Directed by Jason Connery. Starring Peter Mullan, Jack Lowden, Ophelia Lovibond, Sam Neill, Max Deacon, Kylie Hart. (2017, PG-13, 117 min.)
REVIEWED By Marjorie Baumgarten, Fri., April 14, 2017
Strictly for lovers of the sport of golf who also happen to be interested in the germinal history of the modern game, Tommy’s Honour has zero chance of finding anyone else to tee off on its cinematic greens. This film tells a story about Old Tom Morris (Mullan), the greenskeeper at St. Andrews who’s responsible for establishing many of the game’s standards as well as making the golf club’s balls and irons, and his son Tommy Morris (Lowden), a wiz whose golf skills outshine his father’s to eventually become one of the first touring golfers who helped popularize the sport. These two are locked in a father/son battle about class and propriety, a struggle that is as ancient as it is predictable. As a biopic (based on a book by Kevin Cook), this is dull material, and as a sports film, Tommy’s Honour does little to enliven the action or competitive tension.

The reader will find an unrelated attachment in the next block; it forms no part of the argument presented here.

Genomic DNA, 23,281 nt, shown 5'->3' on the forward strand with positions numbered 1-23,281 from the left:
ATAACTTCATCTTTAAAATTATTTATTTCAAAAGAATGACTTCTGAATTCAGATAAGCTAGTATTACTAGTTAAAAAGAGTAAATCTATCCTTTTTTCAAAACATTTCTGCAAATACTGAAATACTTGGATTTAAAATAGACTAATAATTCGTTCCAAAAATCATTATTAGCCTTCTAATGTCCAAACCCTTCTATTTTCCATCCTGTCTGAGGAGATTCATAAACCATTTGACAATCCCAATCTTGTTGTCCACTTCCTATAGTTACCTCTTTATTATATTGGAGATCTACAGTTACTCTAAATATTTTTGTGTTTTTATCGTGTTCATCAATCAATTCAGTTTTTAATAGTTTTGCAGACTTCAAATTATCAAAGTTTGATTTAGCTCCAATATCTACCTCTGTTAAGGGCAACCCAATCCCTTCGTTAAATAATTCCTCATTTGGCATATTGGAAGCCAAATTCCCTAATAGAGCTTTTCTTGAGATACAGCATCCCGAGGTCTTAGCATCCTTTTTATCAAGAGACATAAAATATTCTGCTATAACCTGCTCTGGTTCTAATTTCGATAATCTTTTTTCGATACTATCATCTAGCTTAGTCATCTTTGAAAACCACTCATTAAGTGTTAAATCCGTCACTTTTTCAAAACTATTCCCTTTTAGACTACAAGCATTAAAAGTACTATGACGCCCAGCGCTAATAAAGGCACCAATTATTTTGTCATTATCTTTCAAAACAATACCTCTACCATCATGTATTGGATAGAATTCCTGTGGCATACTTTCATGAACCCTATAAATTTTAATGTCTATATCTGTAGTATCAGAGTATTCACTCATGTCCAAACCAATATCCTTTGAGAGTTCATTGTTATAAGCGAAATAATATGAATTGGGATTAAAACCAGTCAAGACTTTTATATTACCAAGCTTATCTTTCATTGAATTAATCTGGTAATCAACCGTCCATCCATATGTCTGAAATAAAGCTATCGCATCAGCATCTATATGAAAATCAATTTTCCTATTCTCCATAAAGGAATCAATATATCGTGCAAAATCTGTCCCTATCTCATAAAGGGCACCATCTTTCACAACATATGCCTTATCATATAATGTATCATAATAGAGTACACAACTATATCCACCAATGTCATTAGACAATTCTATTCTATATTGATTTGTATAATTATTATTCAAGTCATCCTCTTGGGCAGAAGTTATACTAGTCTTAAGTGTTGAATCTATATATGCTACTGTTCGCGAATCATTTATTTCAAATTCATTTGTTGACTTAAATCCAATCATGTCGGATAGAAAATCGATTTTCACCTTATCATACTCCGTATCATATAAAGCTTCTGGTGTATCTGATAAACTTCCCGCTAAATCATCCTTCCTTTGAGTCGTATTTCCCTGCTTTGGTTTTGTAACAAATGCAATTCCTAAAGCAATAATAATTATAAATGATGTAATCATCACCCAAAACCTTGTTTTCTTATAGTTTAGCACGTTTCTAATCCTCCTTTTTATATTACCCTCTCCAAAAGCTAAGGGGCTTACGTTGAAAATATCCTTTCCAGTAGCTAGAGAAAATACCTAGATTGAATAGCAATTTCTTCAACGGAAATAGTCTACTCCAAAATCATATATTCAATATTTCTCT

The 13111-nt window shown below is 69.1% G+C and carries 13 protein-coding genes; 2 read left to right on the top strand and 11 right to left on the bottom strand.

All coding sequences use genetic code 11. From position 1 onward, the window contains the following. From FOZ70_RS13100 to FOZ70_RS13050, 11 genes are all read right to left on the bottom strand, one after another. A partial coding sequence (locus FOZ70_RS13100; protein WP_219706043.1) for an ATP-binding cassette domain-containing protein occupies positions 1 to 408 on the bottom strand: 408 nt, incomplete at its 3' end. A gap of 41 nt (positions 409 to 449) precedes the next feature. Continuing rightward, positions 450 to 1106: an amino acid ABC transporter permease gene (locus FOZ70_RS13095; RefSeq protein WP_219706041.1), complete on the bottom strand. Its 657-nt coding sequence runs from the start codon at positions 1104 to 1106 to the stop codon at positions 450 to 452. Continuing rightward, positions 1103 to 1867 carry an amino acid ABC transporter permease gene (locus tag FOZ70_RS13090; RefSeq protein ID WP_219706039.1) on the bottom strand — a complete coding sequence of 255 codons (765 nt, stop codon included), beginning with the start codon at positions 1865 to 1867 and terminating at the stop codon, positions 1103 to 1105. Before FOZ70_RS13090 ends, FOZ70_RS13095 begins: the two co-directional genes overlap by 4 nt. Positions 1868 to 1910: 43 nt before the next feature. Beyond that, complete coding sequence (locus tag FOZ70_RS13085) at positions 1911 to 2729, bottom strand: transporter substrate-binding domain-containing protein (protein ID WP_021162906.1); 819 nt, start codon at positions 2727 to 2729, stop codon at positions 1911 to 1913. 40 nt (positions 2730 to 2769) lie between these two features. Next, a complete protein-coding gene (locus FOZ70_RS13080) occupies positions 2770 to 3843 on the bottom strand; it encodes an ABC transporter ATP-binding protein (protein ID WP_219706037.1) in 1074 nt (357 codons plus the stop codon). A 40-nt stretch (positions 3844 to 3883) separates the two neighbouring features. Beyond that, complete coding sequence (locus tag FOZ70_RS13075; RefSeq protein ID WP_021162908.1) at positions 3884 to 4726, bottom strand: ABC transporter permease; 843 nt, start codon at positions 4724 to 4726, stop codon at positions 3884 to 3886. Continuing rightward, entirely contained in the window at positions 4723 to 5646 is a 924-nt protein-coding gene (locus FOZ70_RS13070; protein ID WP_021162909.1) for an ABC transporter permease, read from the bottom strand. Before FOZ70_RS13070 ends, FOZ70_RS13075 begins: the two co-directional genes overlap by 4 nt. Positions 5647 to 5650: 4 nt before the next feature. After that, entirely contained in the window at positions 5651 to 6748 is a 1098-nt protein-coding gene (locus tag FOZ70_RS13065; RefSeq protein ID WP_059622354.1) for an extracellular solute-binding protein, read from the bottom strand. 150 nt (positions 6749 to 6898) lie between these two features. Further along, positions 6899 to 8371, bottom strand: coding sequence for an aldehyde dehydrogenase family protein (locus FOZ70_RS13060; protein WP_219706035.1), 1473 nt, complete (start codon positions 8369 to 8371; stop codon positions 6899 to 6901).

Even though Tom Sr. is called the “grand old man of golf,” the rigid class divisions of Victorian-era Scotland keep him in his place, servicing the gentlemen of the golf club. He designs and maintains their golf courses, and caddies their games, despite the fact that he has twice won the club’s Open Championship. “A caddy’s son you are and a caddy’s son you’ll be,” he tells Tommy Jr., who wants to strike out on his own and be a professional golfer rather than a caddy. Junior outranks the old man by winning the Open three years in row while still in his teens during the 1860s. Tommy eventually marries Meg (Lovibond), a woman older than he who also harbors a secret, and the young man moves to England and begins pursuing his dream.
Seeing what St. Andrews’ greens must have looked like in their native days before all golf courses became zealously manicured is refreshing. The film’s action, however, is rarely filmed in a way that highlights the action, and the story’s biographical elements lack dimension and drama. Those Scottish accents, too, provide occasional challenges to American ears. Tommy’s Honour hits a bunker early on and, in the end, never sinks the putt. Game over.